first writing assignment for my new writing group
The greywhite reflected light spreads out across the ceiling. It is still, like no-power mornings when everything, even the ever diligent refrigerator, is held in a quiet revere. For a moment I think there is no power but the alarm taps me on the ear and I hit snooze but get up anyway.
There is heat so there is power and I stand in the warmth of my livingroom on the cold tile by the door and am reminded again that I need something for the thieving draft that steals its way in over the gap in the threshold. On the other side of the door’s window, snow makes a feeble attempt to camouflage the grass into an edgeless, smooth world but accomplishes only part of her goal and the yard is salt and pepper outlined in frozen road in the colorless light.
The alarm taps me on the ear again and I return to hit snooze. Curl under the blankets and cats come to wedge themselves snuggly between warm me and cooler room. The dog across the street barks out today’s four word phrase: Snow Cold In Please! Snow Cold In Please! The alarm begs for attention again and I dismiss it from duty altogether. Snow Cold In Please! Snow Cold In Please! His family finally gets the message and he is readmitted to their warmth.
Breathe in quiet. Think how glad I am it is not Sunday. Breathe out into stillness. Remember a conversation with a friend from last night that was the polar opposite of an icy road in a frozen land and my heart is warm all over again. Breathe in. Greywhite brightens the room a tiny bit more. Purring. No alarm. Breathe out. Sleep.
The snow is thwarting my plan to get to the gym. Now, don’t misunderstand here–I’m not crying over the loss of a day at the gym. However, it is a bit frustrating to make a serious internal commitment to be healthier and then be routed in the attempt to make the commitment externally real as well.
So instead, as the snow comes down outside, I’m sitting her watching it fall. I’ve taken out the tree, vacuumed, resisted the urge to find chocolate (which I know lurks in the kitchen waiting to pounce on me when I am vulnerable), knit a bit and read a bit.
The book I’m currently reading for the new book club is The Tea Rose by Jennifer Donnelly. I will confess that I just plain did not like the book.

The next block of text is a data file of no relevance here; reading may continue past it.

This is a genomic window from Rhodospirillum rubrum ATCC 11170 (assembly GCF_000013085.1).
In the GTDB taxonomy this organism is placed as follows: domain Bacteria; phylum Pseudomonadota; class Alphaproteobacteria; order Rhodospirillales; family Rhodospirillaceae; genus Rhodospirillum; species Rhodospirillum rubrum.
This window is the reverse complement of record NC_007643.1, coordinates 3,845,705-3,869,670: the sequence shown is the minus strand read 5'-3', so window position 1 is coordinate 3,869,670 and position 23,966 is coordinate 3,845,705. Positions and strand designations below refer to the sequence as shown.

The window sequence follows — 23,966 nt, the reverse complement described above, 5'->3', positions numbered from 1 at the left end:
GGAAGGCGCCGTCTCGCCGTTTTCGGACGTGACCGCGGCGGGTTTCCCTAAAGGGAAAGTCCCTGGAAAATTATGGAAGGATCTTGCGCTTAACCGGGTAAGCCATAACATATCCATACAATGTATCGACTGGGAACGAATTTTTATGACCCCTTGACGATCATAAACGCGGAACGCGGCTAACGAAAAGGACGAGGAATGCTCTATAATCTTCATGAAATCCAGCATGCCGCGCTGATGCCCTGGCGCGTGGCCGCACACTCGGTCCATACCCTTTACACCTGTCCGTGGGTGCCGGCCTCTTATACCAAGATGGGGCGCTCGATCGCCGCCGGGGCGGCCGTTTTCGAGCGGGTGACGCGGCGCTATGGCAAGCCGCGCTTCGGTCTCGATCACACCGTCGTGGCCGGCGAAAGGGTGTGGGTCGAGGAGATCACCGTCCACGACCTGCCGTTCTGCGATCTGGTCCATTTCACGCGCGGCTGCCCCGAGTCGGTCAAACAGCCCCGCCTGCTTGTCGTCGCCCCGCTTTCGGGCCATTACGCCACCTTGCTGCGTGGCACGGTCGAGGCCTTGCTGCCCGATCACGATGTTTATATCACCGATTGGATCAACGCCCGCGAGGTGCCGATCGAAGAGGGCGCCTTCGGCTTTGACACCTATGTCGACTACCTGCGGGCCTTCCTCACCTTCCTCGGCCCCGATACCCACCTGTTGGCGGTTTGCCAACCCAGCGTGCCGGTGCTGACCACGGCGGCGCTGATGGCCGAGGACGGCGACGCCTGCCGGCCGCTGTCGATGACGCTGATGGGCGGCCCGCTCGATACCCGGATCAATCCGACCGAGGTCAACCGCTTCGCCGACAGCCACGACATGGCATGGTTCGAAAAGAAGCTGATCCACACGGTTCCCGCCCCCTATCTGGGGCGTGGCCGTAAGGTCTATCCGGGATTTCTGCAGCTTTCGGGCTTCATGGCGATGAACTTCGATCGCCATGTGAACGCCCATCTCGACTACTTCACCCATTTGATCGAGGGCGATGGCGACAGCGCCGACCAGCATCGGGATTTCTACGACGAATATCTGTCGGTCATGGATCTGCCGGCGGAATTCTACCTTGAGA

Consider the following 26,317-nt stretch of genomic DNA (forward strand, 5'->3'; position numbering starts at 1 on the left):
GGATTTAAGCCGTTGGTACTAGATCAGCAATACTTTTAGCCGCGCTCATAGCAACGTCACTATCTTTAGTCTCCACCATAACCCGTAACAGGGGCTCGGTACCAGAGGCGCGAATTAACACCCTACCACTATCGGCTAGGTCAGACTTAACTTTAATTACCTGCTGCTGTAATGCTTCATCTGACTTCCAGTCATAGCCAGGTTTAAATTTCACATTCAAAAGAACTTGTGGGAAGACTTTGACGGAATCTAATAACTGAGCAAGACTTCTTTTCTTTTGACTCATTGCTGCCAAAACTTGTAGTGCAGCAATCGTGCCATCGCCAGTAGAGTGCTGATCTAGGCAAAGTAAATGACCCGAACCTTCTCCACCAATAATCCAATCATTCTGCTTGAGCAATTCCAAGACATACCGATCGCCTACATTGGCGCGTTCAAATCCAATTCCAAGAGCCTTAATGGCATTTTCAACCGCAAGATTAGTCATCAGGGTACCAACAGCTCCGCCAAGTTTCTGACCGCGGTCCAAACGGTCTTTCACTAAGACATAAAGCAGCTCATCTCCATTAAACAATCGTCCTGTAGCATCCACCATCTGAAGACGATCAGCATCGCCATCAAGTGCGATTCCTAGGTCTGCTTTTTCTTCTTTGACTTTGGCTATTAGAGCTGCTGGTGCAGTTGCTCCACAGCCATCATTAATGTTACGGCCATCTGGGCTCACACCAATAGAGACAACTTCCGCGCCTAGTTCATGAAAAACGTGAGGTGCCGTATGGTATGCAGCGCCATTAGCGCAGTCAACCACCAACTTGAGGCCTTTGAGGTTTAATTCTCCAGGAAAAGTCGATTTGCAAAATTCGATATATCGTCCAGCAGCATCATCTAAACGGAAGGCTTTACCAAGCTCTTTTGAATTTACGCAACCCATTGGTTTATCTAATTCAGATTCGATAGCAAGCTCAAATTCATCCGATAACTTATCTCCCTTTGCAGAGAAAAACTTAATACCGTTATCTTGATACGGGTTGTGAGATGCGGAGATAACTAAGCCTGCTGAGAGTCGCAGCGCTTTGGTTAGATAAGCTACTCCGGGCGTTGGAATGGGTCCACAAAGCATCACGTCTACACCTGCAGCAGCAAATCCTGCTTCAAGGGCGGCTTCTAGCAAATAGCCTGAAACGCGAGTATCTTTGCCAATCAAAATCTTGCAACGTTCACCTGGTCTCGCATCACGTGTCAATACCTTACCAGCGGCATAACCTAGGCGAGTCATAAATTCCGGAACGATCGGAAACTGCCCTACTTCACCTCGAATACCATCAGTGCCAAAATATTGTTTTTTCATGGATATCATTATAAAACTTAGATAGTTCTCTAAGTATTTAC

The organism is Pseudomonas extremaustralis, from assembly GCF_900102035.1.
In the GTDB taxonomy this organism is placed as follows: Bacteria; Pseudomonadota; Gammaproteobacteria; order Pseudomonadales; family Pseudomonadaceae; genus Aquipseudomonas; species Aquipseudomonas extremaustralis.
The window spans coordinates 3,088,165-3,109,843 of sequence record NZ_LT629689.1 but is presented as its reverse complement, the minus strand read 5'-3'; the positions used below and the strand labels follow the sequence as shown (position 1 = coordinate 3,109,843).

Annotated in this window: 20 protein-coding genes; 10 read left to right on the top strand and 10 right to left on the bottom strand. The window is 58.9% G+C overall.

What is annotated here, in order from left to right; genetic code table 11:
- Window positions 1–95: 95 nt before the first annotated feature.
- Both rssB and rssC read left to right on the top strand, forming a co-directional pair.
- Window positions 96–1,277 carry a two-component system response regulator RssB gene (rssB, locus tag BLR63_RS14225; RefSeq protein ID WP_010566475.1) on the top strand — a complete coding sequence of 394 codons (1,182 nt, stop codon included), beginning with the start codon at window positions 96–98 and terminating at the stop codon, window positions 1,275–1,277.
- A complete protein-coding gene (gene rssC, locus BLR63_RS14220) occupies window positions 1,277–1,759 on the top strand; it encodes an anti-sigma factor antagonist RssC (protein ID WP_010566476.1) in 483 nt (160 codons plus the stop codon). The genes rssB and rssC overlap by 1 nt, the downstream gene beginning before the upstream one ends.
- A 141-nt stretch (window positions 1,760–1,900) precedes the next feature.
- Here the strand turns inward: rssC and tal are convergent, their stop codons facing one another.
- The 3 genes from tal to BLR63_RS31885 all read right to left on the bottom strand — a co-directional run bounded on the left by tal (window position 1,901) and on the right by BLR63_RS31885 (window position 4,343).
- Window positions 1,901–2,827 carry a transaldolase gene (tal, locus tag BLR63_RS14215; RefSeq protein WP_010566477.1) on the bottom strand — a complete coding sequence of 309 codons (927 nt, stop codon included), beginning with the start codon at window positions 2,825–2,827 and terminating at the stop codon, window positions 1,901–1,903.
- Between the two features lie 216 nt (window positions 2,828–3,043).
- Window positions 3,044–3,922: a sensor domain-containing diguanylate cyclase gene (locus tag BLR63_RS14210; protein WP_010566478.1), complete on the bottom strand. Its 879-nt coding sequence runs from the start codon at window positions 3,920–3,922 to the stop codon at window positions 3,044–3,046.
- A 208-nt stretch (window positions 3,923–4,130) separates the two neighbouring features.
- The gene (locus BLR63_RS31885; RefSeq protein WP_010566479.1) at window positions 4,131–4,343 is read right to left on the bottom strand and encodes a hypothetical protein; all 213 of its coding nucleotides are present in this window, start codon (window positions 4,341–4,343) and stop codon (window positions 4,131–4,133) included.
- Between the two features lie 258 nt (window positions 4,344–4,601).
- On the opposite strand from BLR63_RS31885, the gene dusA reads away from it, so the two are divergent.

It’s not so much the era–1880’s–or the setting–England–because I like both of these. Nor is it the Jack-the-Ripper component of the story. Mysteries, especially those around well known crimes of history, are quite interesting. I don’t even mind too much romance if it seems to be an addition to the story and not the sole focus.
I found the story to be predictable, making use of too many familiar tropes and stereotypes. Sometimes such familiar territory can be overcome by compelling characters or fresh writing and unfortunately, in my estimation, Tea Rose possesses neither.
Though it is a bit nit picky of me, the dialog was quite frustrating. It is written largely in phonetic dialect. I say largely because it seemed quite inconsistent which meant that I could not get into the swing of the accents. Although dialog written in phonetic dialect can sometimes be a problem or even a barrier to a reader connecting with characters and a story, well written and consistent dialect can be a wonderful vehicle to transport us to the time and place the writer wishes us to go. Unfortunately, the inconsistent use of it even with the same character’s words from one scene to the next, I felt like I was stumbling along through it all and it became altogether a burden.
There are pretty good questions at the back of the book for use in a book club setting. These are not bad at all and I think this was a great addition to the book. Even though I am not fond of it, I am sure that many will be and these questions will be handy for a group to use in their discussion.
And now, back to the knitting.
It snowed in Sylva…..and everywhere else, it seems, on Christmas Eve and Christmas Day and the Day After Christmas.
And it snowed, and it snowed, and it snowed Snowed SNOWED!
Well, I will not be so negative as to say that a white Christmas wasn’t pretty amazing–it was, of course! However, being snowed in at someone’s house when I really needed to go to Charlotte to see my mom the day after Christmas and having to cancel Sunday’s worship service for the second time this month was not so very cool.
Christmas day: my car slid ever so slowly into a moderate ditch. Even though it is four wheel drive, the thick snow just laughed at my car.
Christmas day night: and accomplice and I managed to free it from the arrogant ditch and it made a controlled slide down the very steep driveway. Then we freed a behemoth of a vehicle that had slid into a far more possessive ditch. Felt quite a sense of success and accomplishment!
Christmas day night part deux: realized that getting out of the driveway the next morning–something that would have to happen if I was going to make it to see my mom–was looking more and more unlikely. The snow kept falling. My friends were kind enough to let me stay the night and give me a warm and delightfully peaceful room in which to sleep.
Day After Christmas: as if by magic (though actually accomplished by my previous evening’s accomplice) my car made it to the top of the drive and the top of the road. Much towing and struggling occurred while I slept, blissfully unaware. Made it to my mother’s home safe and sound.
Even though much of it was frustrating, seeing it all written down makes me feel grateful and….well…..pretty good. Everything was so very beautiful as well.
All is well. Safely rest. God is nigh.